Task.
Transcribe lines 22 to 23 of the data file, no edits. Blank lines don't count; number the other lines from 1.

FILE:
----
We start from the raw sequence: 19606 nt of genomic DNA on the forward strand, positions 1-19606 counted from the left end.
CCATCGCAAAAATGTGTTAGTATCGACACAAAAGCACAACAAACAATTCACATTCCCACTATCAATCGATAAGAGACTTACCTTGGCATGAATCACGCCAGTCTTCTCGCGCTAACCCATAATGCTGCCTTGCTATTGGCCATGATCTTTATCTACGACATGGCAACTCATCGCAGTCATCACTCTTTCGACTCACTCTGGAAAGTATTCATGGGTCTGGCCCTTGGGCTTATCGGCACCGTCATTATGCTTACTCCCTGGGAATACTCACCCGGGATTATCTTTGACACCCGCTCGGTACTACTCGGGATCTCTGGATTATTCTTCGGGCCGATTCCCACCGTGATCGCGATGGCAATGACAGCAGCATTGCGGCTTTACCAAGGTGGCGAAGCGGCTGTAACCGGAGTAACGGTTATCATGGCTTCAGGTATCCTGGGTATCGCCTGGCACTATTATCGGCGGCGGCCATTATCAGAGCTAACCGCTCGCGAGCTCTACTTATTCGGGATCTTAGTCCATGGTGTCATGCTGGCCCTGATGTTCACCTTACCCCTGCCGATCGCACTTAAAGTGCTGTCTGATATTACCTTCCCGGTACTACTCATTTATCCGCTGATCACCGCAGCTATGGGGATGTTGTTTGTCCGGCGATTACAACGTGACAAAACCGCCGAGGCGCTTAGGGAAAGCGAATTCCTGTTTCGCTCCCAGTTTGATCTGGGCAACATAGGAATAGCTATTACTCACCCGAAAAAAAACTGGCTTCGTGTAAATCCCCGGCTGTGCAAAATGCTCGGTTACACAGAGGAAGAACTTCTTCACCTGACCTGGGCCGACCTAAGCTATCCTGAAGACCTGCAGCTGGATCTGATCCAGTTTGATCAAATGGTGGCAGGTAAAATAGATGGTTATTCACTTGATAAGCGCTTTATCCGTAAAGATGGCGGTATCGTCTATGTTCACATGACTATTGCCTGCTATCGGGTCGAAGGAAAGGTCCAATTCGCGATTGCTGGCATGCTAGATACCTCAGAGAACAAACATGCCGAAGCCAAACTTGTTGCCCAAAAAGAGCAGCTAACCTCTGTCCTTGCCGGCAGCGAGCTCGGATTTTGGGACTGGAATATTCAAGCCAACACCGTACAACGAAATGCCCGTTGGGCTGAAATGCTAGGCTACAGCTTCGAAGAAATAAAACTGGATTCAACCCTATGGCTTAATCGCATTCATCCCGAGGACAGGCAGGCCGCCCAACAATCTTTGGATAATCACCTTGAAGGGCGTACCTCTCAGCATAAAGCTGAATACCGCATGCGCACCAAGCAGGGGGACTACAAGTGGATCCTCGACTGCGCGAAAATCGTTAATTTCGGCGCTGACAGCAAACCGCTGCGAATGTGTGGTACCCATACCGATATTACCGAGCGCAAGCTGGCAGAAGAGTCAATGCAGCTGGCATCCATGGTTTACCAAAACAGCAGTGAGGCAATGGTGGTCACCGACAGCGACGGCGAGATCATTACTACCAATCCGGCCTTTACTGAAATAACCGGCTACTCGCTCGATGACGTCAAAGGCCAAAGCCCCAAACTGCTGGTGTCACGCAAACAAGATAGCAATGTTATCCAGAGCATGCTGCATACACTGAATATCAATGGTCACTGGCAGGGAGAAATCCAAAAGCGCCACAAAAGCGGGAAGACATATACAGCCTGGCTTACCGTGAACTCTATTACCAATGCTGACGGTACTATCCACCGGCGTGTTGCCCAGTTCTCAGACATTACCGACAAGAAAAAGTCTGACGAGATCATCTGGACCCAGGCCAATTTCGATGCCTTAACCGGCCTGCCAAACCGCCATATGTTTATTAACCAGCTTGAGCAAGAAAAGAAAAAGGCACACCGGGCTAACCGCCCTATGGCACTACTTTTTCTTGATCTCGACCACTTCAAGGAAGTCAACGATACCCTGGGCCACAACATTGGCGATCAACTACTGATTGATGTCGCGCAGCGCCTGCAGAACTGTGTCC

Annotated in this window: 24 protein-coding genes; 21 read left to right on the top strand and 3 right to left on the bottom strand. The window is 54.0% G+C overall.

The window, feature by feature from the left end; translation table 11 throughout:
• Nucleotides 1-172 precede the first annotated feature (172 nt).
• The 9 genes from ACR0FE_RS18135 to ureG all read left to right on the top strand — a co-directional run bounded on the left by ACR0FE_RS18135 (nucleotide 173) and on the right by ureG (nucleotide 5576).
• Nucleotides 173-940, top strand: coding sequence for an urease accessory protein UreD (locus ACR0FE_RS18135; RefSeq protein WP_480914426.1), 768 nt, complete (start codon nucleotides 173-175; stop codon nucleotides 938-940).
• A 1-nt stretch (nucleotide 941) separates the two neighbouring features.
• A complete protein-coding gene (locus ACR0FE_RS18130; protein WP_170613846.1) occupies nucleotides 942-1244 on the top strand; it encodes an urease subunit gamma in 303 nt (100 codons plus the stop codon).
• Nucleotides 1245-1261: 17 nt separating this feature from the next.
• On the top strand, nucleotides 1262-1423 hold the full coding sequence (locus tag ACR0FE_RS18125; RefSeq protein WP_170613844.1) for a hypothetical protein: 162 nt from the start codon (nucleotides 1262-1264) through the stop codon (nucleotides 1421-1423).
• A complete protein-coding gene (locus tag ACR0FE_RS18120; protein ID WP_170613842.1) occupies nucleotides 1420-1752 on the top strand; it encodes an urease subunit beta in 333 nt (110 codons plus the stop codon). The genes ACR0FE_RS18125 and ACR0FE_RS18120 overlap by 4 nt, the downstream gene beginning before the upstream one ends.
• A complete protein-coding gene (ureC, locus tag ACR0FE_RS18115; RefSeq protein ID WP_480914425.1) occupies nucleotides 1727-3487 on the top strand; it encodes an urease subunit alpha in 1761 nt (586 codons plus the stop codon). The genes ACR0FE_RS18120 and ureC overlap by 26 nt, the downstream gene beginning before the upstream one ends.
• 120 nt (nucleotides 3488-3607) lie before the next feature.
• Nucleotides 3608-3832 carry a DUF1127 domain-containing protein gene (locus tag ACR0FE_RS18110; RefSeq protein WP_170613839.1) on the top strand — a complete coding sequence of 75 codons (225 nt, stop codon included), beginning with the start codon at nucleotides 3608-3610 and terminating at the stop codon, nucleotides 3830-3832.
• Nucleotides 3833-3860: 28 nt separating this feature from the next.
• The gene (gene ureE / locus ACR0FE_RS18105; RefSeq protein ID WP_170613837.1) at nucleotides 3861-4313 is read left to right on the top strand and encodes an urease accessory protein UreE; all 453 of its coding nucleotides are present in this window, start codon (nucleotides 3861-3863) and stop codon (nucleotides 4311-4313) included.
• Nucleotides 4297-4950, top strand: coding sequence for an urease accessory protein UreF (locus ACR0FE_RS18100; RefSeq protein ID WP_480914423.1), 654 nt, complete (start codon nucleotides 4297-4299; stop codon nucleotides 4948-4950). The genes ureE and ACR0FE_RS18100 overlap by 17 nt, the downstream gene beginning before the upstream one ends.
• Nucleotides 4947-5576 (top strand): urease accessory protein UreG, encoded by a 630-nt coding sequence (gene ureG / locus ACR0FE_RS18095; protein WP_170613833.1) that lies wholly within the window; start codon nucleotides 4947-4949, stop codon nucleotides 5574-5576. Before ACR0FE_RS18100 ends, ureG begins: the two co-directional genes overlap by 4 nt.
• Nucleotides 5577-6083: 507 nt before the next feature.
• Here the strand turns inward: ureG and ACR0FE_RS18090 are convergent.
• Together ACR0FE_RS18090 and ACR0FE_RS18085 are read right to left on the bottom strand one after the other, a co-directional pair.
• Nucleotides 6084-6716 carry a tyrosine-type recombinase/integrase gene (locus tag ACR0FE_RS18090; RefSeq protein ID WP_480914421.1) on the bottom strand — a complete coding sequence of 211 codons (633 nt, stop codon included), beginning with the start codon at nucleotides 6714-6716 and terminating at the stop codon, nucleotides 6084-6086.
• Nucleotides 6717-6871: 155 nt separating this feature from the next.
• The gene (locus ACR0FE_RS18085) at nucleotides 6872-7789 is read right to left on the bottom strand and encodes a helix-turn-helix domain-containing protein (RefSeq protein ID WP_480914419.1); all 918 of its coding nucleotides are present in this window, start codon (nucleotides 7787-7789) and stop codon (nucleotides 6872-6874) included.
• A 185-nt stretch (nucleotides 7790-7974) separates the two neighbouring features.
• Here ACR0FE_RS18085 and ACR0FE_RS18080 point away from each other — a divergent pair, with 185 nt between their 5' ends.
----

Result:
• Together ACR0FE_RS18090 and ACR0FE_RS18085 are read right to left on the bottom strand one after the other, a co-directional pair.
• Nucleotides 6084-6716 carry a tyrosine-type recombinase/integrase gene (locus tag ACR0FE_RS18090; RefSeq protein ID WP_480914421.1) on the bottom strand — a complete coding sequence of 211 codons (633 nt, stop codon included), beginning with the start codon at nucleotides 6714-6716 and terminating at the stop codon, nucleotides 6084-6086.